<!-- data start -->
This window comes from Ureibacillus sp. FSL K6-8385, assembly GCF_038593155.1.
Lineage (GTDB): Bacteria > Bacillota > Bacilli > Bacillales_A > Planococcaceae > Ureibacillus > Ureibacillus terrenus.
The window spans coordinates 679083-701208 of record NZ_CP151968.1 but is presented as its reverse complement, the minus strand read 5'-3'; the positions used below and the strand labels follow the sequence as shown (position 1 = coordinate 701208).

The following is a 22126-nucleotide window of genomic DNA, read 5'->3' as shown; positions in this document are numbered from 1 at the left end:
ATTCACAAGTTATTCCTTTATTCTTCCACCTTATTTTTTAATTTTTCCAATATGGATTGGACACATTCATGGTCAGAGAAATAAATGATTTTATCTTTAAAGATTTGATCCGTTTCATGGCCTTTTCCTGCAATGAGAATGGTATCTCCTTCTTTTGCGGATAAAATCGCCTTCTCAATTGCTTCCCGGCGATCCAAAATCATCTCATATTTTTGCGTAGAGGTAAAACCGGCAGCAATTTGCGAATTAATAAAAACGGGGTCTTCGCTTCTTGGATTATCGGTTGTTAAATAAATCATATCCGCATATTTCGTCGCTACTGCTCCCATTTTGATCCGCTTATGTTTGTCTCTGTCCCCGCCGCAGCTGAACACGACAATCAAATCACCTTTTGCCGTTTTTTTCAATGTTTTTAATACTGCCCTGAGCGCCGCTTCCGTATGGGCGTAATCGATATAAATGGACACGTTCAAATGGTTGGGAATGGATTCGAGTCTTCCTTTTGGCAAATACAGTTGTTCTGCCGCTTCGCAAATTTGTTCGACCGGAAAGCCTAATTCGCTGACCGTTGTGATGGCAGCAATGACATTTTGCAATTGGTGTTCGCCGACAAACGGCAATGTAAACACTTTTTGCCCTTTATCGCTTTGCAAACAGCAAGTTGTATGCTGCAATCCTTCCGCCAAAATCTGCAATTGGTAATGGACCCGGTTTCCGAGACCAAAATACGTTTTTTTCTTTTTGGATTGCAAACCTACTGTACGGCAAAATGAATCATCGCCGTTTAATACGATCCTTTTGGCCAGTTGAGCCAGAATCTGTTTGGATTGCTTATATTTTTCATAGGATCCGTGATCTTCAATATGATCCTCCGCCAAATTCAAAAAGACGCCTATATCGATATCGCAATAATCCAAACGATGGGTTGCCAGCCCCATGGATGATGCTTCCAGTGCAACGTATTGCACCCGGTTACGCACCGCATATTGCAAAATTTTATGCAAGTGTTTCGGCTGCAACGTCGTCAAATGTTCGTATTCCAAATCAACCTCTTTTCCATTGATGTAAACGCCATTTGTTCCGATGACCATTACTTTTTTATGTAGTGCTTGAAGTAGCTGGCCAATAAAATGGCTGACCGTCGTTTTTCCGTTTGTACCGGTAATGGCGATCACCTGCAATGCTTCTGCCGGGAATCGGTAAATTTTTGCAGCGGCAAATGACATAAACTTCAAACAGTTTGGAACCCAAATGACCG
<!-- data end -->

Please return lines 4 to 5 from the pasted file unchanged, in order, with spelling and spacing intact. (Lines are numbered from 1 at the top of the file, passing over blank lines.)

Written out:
The following is a 22126-nucleotide window of genomic DNA, read 5'->3' as shown; positions in this document are numbered from 1 at the left end:
ATTCACAAGTTATTCCTTTATTCTTCCACCTTATTTTTTAATTTTTCCAATATGGATTGGACACATTCATGGTCAGAGAAATAAATGATTTTATCTTTAAAGATTTGATCCGTTTCATGGCCTTTTCCTGCAATGAGAATGGTATCTCCTTCTTTTGCGGATAAAATCGCCTTCTCAATTGCTTCCCGGCGATCCAAAATCATCTCATATTTTTGCGTAGAGGTAAAACCGGCAGCAATTTGCGAATTAATAAAAACGGGGTCTTCGCTTCTTGGATTATCGGTTGTTAAATAAATCATATCCGCATATTTCGTCGCTACTGCTCCCATTTTGATCCGCTTATGTTTGTCTCTGTCCCCGCCGCAGCTGAACACGACAATCAAATCACCTTTTGCCGTTTTTTTCAATGTTTTTAATACTGCCCTGAGCGCCGCTTCCGTATGGGCGTAATCGATATAAATGGACACGTTCAAATGGTTGGGAATGGATTCGAGTCTTCCTTTTGGCAAATACAGTTGTTCTGCCGCTTCGCAAATTTGTTCGACCGGAAAGCCTAATTCGCTGACCGTTGTGATGGCAGCAATGACATTTTGCAATTGGTGTTCGCCGACAAACGGCAATGTAAACACTTTTTGCCCTTTATCGCTTTGCAAACAGCAAGTTGTATGCTGCAATCCTTCCGCCAAAATCTGCAATTGGTAATGGACCCGGTTTCCGAGACCAAAATACGTTTTTTTCTTTTTGGATTGCAAACCTACTGTACGGCAAAATGAATCATCGCCGTTTAATACGATCCTTTTGGCCAGTTGAGCCAGAATCTGTTTGGATTGCTTATATTTTTCATAGGATCCGTGATCTTCAATATGATCCTCCGCCAAATTCAAAAAGACGCCTATATCGATATCGCAATAATCCAAACGATGGGTTGCCAGCCCCATGGATGATGCTTCCAGTGCAACGTATTGCACCCGGTTACGCACCGCATATTGCAAAATTTTATGCAAGTGTTTCGGCTGCAACGTCGTCAAATGTTCGTATTCCAAATCAACCTCTTTTCCATTGATGTAAACGCCATTTGTTCCGATGACCATTACTTTTTTATGTAGTGCTTGAAGTAGCTGGCCAATAAAATGGCTGACCGTCGTTTTTCCGTTTGTACCGGTAATGGCGATCACCTGCAATGCTTCTGCCGGGAATCGGTAAATTTTTGCAGCGGCAAATGACATAAACTTCAAACAGTTTGGAACCCAAATGACCG